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Ahoy, squirts! Quint here. Sounds like SCREAMFEST had a really good year this year. We have a spy, calling himself Major Calm, who sent in a bunch of reviews. Of the flicks he talks about, I have seen BEHIND THE MASK: THE RISE AND FALL OF LESLIE VERNON, THE LOST and PAN'S LABYRINTH. PAN'S and BEHIND THE MASK are really great and THE LOST has a lot going for it, but it didn't really hit 100% for me. I'll have my review of PAN'S LABYRINTH up soon. Enjoy the Screamfest round-up!!!

Hey Harry

Long time reader. First time contributor etc. etc. Having attended the excellent Frightfest in London a week ago, I felt compelled to write in and air my views on ten of the movies in the generally very strong programme that they ran. Apologies for the slightly potted reviews but there is a lot of ground to cover. So here goes:

Pan’s Labyrinth

From the second Guillermo Del Toro and Alfonso Cuaron stepped on stage to introduce their film you could tell you were about to see something special. Their giddy enthusiasm was more in tune with a parent’s presentation of a newborn child than a screening of a movie. And aptly so, as what unspooled was, by Del Toro’s admission, an intensely personal film. As fans of Del Toro’s movies will know, however, an intensely personal Del Toro film is not going to be your average coming-of-age tale. At least not the average part anyway.

A unique genre hybrid (part fantasy, part horror, part war movie), the film follows Ofelia, a young girl sent to live in the country with her mother’s new husband, a Fascist Captain, in post Civil-war Spain. Unable to deal with the confusion and horrors of the reality that surrounds her, she withdraws into a self-imagined fantasy existence where she is set a series of tasks that she must complete, in order to redress the balance of both worlds, by a mysterious faun named Pan.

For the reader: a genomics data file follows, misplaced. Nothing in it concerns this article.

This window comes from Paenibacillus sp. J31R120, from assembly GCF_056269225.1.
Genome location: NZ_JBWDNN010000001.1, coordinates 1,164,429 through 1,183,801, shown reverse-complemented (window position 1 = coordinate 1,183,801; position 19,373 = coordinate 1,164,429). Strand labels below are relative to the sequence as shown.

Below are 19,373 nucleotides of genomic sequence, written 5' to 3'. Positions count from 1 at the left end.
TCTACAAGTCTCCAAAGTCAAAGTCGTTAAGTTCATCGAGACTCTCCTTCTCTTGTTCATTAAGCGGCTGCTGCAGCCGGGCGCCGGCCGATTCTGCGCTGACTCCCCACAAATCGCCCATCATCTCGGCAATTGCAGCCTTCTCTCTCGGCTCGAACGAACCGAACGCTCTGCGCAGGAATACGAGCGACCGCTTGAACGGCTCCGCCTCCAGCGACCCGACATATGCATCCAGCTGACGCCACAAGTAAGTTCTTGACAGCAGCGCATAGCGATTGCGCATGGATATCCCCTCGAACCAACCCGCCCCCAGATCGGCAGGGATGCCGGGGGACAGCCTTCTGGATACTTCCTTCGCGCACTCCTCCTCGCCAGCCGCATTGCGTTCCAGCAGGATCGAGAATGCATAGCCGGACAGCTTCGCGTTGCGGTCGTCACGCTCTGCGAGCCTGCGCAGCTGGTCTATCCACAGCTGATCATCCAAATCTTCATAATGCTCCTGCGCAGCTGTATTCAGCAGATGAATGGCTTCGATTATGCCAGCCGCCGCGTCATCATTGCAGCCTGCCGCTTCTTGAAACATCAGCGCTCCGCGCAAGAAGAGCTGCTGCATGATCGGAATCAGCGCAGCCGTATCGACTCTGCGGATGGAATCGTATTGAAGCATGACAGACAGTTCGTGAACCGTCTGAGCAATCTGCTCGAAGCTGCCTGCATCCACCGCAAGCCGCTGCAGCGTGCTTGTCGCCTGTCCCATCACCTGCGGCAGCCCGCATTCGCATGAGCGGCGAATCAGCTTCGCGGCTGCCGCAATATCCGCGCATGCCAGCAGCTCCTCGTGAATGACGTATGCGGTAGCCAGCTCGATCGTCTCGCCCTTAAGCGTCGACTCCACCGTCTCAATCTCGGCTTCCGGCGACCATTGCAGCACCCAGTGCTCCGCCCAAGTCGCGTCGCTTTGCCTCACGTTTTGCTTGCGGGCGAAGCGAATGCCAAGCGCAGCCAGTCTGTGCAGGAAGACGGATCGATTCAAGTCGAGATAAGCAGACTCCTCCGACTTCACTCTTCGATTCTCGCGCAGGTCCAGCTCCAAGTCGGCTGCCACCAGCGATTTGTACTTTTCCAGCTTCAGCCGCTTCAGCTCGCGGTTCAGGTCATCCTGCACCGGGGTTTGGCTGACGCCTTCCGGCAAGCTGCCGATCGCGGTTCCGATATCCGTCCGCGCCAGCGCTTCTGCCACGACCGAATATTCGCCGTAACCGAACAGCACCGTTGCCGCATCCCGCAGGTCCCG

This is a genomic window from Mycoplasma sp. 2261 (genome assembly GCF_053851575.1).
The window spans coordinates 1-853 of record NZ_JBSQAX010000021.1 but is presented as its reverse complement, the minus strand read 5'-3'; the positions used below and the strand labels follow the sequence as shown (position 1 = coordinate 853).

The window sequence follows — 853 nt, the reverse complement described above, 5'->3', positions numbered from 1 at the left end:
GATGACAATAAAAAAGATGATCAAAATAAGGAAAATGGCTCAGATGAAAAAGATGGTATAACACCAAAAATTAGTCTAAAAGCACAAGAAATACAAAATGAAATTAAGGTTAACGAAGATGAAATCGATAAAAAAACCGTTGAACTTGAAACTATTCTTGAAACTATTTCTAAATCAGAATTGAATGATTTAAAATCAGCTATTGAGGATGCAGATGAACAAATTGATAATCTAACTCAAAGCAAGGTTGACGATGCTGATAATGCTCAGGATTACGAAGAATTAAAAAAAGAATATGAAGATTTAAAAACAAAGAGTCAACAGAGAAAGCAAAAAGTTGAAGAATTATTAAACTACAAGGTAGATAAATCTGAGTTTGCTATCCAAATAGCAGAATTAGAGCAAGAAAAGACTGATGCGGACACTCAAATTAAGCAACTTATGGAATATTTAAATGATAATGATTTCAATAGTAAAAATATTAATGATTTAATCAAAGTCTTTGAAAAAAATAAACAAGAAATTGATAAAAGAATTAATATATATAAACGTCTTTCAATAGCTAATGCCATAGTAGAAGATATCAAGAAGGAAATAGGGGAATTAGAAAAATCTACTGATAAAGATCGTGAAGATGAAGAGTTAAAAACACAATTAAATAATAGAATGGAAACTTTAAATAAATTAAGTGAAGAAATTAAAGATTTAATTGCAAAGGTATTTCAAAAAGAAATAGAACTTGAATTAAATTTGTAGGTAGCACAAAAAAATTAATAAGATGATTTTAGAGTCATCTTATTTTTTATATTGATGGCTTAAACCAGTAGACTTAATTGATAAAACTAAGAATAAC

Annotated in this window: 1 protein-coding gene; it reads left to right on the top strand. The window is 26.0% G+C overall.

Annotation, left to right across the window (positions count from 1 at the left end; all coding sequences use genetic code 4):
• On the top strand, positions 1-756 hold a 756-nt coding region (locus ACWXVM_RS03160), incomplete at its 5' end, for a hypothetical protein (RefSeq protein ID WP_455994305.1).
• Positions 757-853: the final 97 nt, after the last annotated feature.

To elaborate further on the plot would be unfair as this is a movie best discovered for yourself. Like its companion piece, ‘The Devil’s Backbone’ it is a complex allegorical narrative that can be interpreted in a number of different ways. What you take away from the film will not necessarily be the same as the person seated next to you, but whatever level you take it at ‘ face-value escapist entertainment or moral political fable ‘ you will undoubtedly leave the theater feeling deeply rewarded.

Tech and Thesp credits are all top notch too, although particular mention should go to Sergi Lopez’s terrifying Captain Vidal, Guillermo Navarro’s stunning cinematography, Javier Navarrete’s beautiful score and CafeFX’s amazing FX work. The latter being a particularly astonishing achievement, given the film’s limited budget and enormous number of FX shots (300, according to Del Toro).

This is that rare breed of movie that caters for all the demands of the fantasy and arthouse crowd but also remains accessible enough to be enjoyed by a wider mainstream audience. Following the screening, the amiable Del Toro asked the audience to go out and publicise the movie if they liked it, as the promotional budget is next to nothing. Coming from a man who is prepared to sink all his fee and back-end points into the movie, it’s hard not to answer that call. The fact that the film is Del Toro’s masterpiece just makes the deal sweeter.


The plot, what little of it there is, goes something like this. Victor Crowley, a hideously deformed child, is accidentally axed in the head by his father as he is trying to rescue him from a fire. Years later he returns to (quite literally) tear apart a group of youths taking an ill-advised late-night tour of the swamp.

That’s it. No more. No less. And all the better for it. This is a welcome return to 80s style slasher horror. Back-to-basics gore shot through with a dose of self-referential humour. And what gore it is. Heads are twisted off and pulled apart. Arms are ripped off. Intestines are ripped out. I think it’s safe to say that the blood flows pretty freely in this one, but it’s all done in such a humorous, over-the-top way that it’s hard to find it offensive. In fact, blood being gratuitously splashed against the surrounding trees is just one of the many recurring gags in the movie.

The scene-stealing prosthetics are ably backed up by an unusually strong cast who were quite clearly having a great time making the movie. Joel Moore and Tamara Feldman stand out in the ‘geek-turned-hero’ and ‘hot-mysterious-girl-with-a-secret’ roles. But the movie belongs to Deon Richmond, taking his role from ‘Not Another Teen Movie’ to the next level as Moore’s hilarious African-American hatchet-baiting buddy. Of the multiple genre cameos, including Robert Englund and Kane Hodder, Tony Todd deserves special mention for what must surely be the strangest, campest performance of his career.